It only took a few months, but COVID-19 has damaged Indiana’s tourism, vacation, and hospitality sectors to the point where strong government intervention is necessary, says a new policy report from Ball State University.
“The Recovery After COVID-19: Travel, Tourism, and Hospitality Industries of Indiana,” a report by Craig Webster and Sotiris Hji-Avgoustis, management faculty in Ball State’s Miller College of Business, found that these sectors have come to a near complete standstill during the first half of the year due to the pandemic.
They cite the World Travel & Tourism Council’s report that the pandemic caused over 100 million job losses in these areas of across the globe.
“The estimates for the losses of jobs in the sector are substantial for many reasons,” Webster said. “There is little to be done in terms of moving to virtual tourism that can benefit the labor that works in bricks and mortar tourism and hospitality establishments. So, while software engineers, accountants, and university professors can easily move their operations to their home offices, many in tourism and hospitality do not have that option.
“Also, because of health risks, travel has been curtailed. In addition, travel, tourism, and hospitality suffer from the issue of perishability. While a shoe manufacturer, for example, may stockpile finished products, hoping that a boom will occur later to sell the finished goods, hospitality and tourism products cannot be treated in the same way. A lost night in a hotel room cannot be sold the following day.”
Their research found that 2018 data on tourism suggests that one in 23 Indiana workers is employed through the various hospitality industries. The same data also shows that the Indiana tourism industry directly supported more than 152,000 jobs in Indiana in 2018 and that if tourism did not exist in Indiana, each Indiana household would have to pay around $566 more in sales and local taxes to keep the current level of tax receipts.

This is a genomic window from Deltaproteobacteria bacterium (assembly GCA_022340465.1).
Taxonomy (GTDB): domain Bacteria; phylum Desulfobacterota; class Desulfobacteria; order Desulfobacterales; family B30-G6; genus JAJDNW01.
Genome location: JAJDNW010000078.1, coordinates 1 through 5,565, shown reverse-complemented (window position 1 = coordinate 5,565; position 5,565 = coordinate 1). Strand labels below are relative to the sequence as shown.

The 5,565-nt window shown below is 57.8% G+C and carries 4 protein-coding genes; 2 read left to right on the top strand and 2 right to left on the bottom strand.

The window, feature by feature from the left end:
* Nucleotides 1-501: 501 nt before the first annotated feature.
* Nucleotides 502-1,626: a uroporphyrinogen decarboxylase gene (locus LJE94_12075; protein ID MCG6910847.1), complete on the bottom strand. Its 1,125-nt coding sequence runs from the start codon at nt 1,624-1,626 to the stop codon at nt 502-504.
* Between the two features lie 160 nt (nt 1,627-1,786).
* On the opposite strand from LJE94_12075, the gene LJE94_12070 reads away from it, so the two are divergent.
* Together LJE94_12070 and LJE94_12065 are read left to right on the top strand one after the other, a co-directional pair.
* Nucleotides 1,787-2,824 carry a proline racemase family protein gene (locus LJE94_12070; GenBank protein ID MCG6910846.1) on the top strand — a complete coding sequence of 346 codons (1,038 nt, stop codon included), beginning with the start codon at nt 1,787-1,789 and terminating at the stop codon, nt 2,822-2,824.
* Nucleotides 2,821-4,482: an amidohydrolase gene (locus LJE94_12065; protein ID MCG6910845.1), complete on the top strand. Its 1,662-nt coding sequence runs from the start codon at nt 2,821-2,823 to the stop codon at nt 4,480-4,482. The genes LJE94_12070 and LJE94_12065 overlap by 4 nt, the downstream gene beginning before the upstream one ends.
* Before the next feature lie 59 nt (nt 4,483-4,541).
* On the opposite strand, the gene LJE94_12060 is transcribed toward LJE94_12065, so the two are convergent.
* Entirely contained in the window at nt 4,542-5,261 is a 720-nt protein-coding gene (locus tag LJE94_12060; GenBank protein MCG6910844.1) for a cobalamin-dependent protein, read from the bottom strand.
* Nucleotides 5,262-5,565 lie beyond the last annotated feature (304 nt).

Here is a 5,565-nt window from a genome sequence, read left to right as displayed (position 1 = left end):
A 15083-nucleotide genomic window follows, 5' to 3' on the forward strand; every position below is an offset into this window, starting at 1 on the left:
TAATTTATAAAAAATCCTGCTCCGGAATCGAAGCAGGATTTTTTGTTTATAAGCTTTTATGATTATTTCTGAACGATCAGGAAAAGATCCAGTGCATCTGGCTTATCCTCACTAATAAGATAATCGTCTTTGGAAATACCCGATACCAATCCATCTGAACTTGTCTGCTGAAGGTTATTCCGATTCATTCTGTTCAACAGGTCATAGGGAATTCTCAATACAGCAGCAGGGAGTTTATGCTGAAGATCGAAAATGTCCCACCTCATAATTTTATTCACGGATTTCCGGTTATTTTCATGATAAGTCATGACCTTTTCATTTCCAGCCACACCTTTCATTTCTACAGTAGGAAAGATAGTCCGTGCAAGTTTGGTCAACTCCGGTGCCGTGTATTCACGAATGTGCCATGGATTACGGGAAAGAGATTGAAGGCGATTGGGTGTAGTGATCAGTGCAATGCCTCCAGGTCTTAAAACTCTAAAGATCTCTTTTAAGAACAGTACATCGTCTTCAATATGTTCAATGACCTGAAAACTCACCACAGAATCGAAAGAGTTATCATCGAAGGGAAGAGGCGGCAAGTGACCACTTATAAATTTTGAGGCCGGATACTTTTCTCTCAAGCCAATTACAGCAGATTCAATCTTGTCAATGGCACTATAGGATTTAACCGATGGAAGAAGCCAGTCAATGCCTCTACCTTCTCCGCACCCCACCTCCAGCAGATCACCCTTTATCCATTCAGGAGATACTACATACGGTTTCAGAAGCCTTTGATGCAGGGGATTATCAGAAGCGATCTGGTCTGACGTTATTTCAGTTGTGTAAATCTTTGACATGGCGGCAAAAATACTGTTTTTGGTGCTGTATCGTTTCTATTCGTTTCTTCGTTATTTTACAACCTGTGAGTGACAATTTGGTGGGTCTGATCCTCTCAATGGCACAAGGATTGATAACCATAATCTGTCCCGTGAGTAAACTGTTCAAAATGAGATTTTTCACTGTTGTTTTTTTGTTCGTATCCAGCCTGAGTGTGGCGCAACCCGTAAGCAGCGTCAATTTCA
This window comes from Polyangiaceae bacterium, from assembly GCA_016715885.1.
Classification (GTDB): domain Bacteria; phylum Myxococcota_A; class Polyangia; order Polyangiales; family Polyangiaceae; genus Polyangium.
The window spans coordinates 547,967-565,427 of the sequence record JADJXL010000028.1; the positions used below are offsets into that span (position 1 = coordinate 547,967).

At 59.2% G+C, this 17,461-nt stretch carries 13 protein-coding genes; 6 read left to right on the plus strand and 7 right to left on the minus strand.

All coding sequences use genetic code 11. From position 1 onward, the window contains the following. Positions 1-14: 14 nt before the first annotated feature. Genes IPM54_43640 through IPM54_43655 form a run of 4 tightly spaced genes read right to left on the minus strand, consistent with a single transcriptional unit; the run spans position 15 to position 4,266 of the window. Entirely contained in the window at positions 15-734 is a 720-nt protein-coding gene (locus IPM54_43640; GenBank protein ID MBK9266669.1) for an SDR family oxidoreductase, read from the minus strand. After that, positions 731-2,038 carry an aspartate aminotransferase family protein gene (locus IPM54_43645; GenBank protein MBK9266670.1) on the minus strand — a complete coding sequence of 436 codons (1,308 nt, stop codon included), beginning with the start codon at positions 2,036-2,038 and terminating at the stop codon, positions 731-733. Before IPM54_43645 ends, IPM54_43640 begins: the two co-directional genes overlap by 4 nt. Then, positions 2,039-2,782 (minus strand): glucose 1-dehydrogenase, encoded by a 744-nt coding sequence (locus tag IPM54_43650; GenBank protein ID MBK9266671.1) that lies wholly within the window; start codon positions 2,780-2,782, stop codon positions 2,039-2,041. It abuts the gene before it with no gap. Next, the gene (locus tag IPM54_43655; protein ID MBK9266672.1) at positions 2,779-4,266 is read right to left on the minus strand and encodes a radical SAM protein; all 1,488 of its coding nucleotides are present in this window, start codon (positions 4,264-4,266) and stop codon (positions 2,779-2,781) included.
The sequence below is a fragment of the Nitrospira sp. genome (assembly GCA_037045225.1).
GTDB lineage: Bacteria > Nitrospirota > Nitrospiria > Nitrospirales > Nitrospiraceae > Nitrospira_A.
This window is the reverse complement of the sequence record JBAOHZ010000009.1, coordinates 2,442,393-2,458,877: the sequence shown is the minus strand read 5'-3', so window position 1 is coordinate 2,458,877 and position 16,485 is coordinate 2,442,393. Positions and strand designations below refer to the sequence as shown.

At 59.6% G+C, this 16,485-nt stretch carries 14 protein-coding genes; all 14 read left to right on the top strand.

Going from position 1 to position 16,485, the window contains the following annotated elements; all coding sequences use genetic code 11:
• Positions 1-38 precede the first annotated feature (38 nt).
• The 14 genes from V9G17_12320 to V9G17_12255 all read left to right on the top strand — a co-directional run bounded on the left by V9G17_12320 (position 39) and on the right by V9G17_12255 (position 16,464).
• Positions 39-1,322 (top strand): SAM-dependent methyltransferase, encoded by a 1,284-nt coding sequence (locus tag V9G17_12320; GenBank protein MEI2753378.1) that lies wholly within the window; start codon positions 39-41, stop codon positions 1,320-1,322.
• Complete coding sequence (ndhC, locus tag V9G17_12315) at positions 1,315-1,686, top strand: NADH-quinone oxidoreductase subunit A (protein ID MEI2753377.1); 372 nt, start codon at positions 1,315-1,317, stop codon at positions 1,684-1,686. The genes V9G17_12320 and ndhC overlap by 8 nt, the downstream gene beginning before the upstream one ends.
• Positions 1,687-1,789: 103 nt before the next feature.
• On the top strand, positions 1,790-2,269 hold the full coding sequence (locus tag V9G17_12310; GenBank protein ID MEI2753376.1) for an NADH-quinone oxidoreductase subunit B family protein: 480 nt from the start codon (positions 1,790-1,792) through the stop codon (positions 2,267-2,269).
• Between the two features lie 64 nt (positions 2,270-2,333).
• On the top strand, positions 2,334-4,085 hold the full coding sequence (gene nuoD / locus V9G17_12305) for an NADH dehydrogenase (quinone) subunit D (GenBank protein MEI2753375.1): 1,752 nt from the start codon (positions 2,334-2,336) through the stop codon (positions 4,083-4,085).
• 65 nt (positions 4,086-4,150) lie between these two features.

Despite not being in a major hub of international tourism, Indiana’s travel, tourism, and hospitality industries are important to the state’s economy, providing significant revenues, the report noted.
“The economic recovery for the industry in Indiana will require a strong governmental response, funneling funds into improving the tourism infrastructure and ensuring visitors in Indiana that they will be safe to travel to and in Indiana,” Webster said.
The report offers a number of coordinated policies with the state government taking the lead:
- funding of market research for the industry
- coordination of policies across the state for the industry
- training workers and encouraging workers to return to the industry
- developing a state-level recovery strategy
Webster said the pandemic of 2020 will likely have significant and lasting effect upon government and the travel, tourism, and hospitality industry for years to come.
But the crisis provides an opportunity to rebrand, he said.
“Many places will have a chance to have a fresh start,” Webster aid. “This is an opportunity for Indiana to rebrand itself in any way that it wants; however, timing is key. Those destinations that recovered from major cataclysms used the period as a time to rebrand themselves, taking advantage of the opportunity and communicating this to the general public and potential visitors.
“Even in the state of Indiana, there is a precedence for this. In 2015, Visit Indy rebranded Indianapolis as a welcoming place in the wake of the controversy over discrimination and religious freedom. A notion that Indianapolis is a safe place will resonate well with many. In addition, the promotion of local venues and sites of interest will be important, since visitors will likely not want to take airplanes in the near future, preferring to stay in their automobiles to reduce health risks to themselves.”